Patient’s health information in confidential. Yet, marketing and sales staff use this confidential information, such as treatment plans or diagnoses, to gain more revenue. At times, staff members share this confidential information is with individuals outside the patient’s care team, without medical necessity or the patient’s consent. This is a violation of HIPAA and other patient privacy protection laws that work to protect sensitive health information of the individual.

6. Insurance Over-Billing

Some providers excessively over-bill insurance companies for unnecessary treatment or services. The most glaring example involves urine drug screens. Staff test the patients every 2 days with a $10 drug test. Then, they charge the insurance provider $1000 or more per test.

7. Insurance Fraud

Under the guise of free insurance or care, patients, sometimes multiple at a time, are enrolled in insurance plans utilizing false addresses. This takes advantage of the “change in address” exception, which allows for year-round insurance enrollment. Without their consent, providers register patients for premium plans with generous coverage. Many of these plans cover out of network providers have low out of pocket costs. available in states that the patient does not live in, nor has ever lived in, but serve to reimburse the ultimate treatment center at a higher rate than other plans or providers.

Unethical addiction marketing practices take advantage of vulnerable patients and families in desperate need of medical treatment and care.

How Does The Industry Overcome Treatment Scams?

Awareness is the first step in combating these treatment scams. Greater awareness of these practices has led to new legislation. Additionally, law enforcement and for-profit corporations, such as Google, have joined the fight in policing or eliminating these practices.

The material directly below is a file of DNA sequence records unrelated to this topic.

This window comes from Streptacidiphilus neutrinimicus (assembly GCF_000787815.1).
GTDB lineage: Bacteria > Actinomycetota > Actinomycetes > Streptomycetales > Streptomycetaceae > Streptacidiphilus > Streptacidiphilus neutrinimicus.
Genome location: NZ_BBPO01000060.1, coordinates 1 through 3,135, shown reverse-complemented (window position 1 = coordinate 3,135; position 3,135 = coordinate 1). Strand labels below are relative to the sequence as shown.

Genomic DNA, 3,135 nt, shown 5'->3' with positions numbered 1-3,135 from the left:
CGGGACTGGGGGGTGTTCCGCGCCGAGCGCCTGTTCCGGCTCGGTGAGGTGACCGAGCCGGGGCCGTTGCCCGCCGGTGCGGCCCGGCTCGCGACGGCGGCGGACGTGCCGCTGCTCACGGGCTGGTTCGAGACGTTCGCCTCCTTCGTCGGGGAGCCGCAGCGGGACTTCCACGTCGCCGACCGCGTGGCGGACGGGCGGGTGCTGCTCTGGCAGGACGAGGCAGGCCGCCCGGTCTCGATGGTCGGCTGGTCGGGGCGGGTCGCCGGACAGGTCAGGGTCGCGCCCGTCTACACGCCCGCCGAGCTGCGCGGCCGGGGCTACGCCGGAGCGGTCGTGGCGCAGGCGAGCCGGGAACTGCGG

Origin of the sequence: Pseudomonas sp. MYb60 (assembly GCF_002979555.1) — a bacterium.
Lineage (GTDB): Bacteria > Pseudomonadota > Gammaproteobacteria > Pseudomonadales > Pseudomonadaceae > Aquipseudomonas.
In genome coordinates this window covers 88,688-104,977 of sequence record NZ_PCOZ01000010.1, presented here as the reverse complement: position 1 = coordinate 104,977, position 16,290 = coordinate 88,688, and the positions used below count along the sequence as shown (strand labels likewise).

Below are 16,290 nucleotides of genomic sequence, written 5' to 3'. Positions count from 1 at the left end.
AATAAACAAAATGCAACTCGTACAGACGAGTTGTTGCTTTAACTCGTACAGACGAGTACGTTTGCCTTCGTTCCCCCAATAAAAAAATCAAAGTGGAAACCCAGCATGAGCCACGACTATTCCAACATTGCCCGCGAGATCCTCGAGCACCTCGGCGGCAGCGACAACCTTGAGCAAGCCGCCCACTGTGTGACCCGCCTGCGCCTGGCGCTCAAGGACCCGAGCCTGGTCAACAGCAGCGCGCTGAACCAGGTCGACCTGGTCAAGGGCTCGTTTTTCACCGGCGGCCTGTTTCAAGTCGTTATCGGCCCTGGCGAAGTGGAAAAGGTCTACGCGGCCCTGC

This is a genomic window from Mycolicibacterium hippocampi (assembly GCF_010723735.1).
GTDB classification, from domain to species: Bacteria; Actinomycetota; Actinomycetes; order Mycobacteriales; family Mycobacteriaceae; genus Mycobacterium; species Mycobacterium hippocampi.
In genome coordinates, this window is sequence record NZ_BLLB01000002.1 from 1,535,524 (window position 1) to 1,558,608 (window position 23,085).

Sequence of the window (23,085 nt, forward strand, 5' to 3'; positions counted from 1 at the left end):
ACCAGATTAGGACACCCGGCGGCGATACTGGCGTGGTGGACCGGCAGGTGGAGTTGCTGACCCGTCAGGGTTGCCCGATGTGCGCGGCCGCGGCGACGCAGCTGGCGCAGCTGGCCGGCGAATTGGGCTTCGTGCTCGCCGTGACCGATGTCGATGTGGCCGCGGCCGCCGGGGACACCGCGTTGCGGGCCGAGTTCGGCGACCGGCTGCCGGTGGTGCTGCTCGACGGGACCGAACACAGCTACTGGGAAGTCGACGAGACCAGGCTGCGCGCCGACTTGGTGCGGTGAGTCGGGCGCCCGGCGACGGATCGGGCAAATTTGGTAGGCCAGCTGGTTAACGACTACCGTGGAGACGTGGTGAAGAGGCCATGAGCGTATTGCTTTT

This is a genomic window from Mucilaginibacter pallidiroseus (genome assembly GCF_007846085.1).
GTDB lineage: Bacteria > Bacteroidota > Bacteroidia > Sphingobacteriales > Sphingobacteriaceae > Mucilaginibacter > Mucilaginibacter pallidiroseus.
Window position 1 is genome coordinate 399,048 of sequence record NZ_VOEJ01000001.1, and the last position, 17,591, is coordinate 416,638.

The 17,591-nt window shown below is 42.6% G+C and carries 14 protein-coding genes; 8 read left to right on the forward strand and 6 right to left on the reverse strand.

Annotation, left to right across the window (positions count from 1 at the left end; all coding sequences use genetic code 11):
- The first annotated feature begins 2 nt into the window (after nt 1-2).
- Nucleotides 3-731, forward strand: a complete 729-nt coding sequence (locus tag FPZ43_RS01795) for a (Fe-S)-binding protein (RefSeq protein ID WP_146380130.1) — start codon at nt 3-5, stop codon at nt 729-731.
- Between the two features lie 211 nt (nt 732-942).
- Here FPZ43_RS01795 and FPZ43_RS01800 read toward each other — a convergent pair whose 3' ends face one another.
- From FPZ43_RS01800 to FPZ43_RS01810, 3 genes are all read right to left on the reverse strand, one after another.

In response to these corrupt practices, the National Alliance for Recovery Residences (NARR) officially instated a  code of ethics for recovery residences (e.g. sober homes) in 2016.

More recently, however, Google has temporarily ceased sale of pay-per-click (AdWords) advertisements on thousands of rehab-related search terms (e.g. rehab near me, alcohol treatment). These searches previously garnered sums of over $100 per click for Google.   Google has been criticized for their role in perpetuating treatment fraud.

In addition, beginning in 2018, the Joint Commission (JACHCO) will begin rolling out new outcome measures. The new standards require evidence based practices (through the use of standardized measurement tools) for treatment facility accreditation.

Protecting patients from corrupt addiction marketing practices is the first step in creating honest and effective treatment. Often, patients choose which their treatment facility in a state of distress. Individuals and families can protect themselves by learning about:


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29 shares, 42 points
Recovery Answers
Founded in 2012 by Dr. John F. Kelly, the Recovery Research Institute is a team of highly innovative and rigorously trained scientists working through research, education, and outreach, to enhance recovery through science. As an entity of Harvard Medical School and Massachusetts General Hospital, the institute is known as a leader in the scientific investigation of substance use disorder mechanisms and processes.